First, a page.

Galhousie

Vaudeville Fashion Show

The Dal/King's fashion show celebrates every body

Vaudeville Fashion Show photo by : Sabina Wex
Charlotte Cowan (left), Courtney Edwards (right)
written by Sabina Wex
November 3, 2016 9:53 am

Vaudeville Fashion Show allows Dalhouise/King’s students to design, create and model clothing. We spoke to Vaudeville’s co-presidents, Charlotte Cowan and Courtney Edwards.

But, first, why Kim Milligan nominated the women of the society: “I am nominating these people because we are a group of mainly women coming together to put together a Fashion Show that promotes healthy body image and body positivity no matter the shape/size. All while being full/part time students and working jobs.”

Gazette: Tell us about the proudest achievement of the society up to now.

Courtney: One of the things we were really proud of last year was that we were featured as the front page of the Arts and Lifestyle section of the Chronicle Herald. So being able to reach outside of the Dal and King’s community and get that coverage across Halifax made us feel like we were ingrained in the community and becoming a part of the Halifax community at large.

Gazette: What’s the next thing the show wants to achieve?

Charlotte: Our show keeps growing and continues to grow. The show we’re putting on this year is the largest one ever. This is our fourth year as a society, so we’re still quite young in terms of growing and branching out and having people aware that there’s even a fashion and design society. We’re really excited because the collection we’re showcasing is our largest ever. We have 12 designers that will be designing a full showcase and then we have a group scene as well, so people will showcase outfits, like one or two pieces together. So this is the largest group we’ve ever had. We’re also in our second year as jointly ratified between Dalhousie and King’s and we’re networking among both schools and trying to build the biggest show we can this year.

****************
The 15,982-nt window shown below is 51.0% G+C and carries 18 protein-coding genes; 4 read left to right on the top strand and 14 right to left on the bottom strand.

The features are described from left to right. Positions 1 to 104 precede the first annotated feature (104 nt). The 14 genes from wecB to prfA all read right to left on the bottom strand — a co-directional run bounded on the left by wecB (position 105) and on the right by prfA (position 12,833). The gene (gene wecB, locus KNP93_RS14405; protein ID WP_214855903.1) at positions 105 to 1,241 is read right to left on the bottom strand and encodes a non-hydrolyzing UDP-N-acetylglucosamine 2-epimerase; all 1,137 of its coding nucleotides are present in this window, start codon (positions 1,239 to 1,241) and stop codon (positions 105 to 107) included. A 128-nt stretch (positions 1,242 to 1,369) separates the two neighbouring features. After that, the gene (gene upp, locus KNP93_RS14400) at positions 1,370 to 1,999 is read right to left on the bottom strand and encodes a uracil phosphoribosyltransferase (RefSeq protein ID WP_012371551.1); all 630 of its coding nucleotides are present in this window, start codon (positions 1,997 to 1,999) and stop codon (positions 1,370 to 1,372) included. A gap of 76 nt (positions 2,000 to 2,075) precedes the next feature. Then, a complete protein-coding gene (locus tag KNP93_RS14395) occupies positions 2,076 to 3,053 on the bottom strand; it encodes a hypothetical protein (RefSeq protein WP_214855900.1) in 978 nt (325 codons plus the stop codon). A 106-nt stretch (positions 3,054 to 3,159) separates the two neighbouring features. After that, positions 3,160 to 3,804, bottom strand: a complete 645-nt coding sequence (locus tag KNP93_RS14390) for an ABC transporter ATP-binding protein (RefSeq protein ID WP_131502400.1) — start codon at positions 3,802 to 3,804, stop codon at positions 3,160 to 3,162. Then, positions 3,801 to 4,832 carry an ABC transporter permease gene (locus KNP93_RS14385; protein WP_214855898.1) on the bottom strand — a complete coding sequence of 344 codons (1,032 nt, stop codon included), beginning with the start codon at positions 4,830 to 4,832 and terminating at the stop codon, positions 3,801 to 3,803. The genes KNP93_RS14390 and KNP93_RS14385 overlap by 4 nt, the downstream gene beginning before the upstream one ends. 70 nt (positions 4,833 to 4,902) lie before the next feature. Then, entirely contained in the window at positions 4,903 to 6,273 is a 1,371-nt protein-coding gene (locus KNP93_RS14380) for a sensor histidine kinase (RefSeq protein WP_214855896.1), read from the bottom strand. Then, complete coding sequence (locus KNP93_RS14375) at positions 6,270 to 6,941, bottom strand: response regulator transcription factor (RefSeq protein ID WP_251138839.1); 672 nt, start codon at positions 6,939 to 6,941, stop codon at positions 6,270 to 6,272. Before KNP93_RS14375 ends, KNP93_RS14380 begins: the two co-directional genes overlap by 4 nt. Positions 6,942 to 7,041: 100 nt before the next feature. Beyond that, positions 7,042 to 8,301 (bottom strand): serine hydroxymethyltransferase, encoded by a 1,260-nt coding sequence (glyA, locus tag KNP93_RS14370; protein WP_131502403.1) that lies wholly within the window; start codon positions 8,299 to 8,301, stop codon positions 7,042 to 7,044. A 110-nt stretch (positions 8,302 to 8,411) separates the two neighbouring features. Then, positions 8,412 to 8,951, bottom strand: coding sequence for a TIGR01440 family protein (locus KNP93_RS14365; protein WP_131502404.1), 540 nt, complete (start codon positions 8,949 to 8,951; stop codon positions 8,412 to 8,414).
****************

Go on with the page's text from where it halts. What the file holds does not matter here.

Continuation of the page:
Courtney: We’re also working with Laing House this year. It’s our first year working with them and we’ve got some really exciting partnerships with them and we’re really excited to partner with them.

Gazette: You two are graduating, so what’s the future looking like?

Charlotte: It’s looking good. Our exec team is solid, which is why they were all nominated [for Galhousie]. We have a variety of members in second and third year, so we have the full structure. We’re trying to recruit a bunch of first year models, which is a really great way to bridge into the society and then start taking on leadership roles, so you have varying members in second, third and fourth year. So we have this nice branch structure which will continue on once we head out.

Gazette: What’s the coolest thing the society ever did?

Charlotte: The creation of the society becoming so big and popular as fast as it did. I don’t think any of us were expecting it to take off like it did. When Donelle, who was the past president, started the society and reached out to us to help with it, it was such a small group. Now it’s such a big group – we’re estimating around 80 garments – and when we were in first year, it was like 25, 30 garments.

Courtney: I would say we’ve grown four times since the beginning. Also in terms of members of the society getting involved. We’ve created a lot of the exec roles as we’ve seen a need for them because the society is growing so quickly and we found a need to bring on more people to manage it.

I would also add that the positive message received from the show. We’re constantly hearing people say, ‘Oh, I can’t do that, I’m not model material, I don’t look like a model.’ And being able to challenge that and seeing people’s change in their perspective about what the fashion industry is and who they are and seeing their inner and outer beauty and the confidence grow in those models as they get involved with us from October til the end of the year.

Charlotte: Especially because all the garments are student-made. People assume we have a sponsored section, by like American Apparel or Urban Outfitters, but it’s all student-made clothing.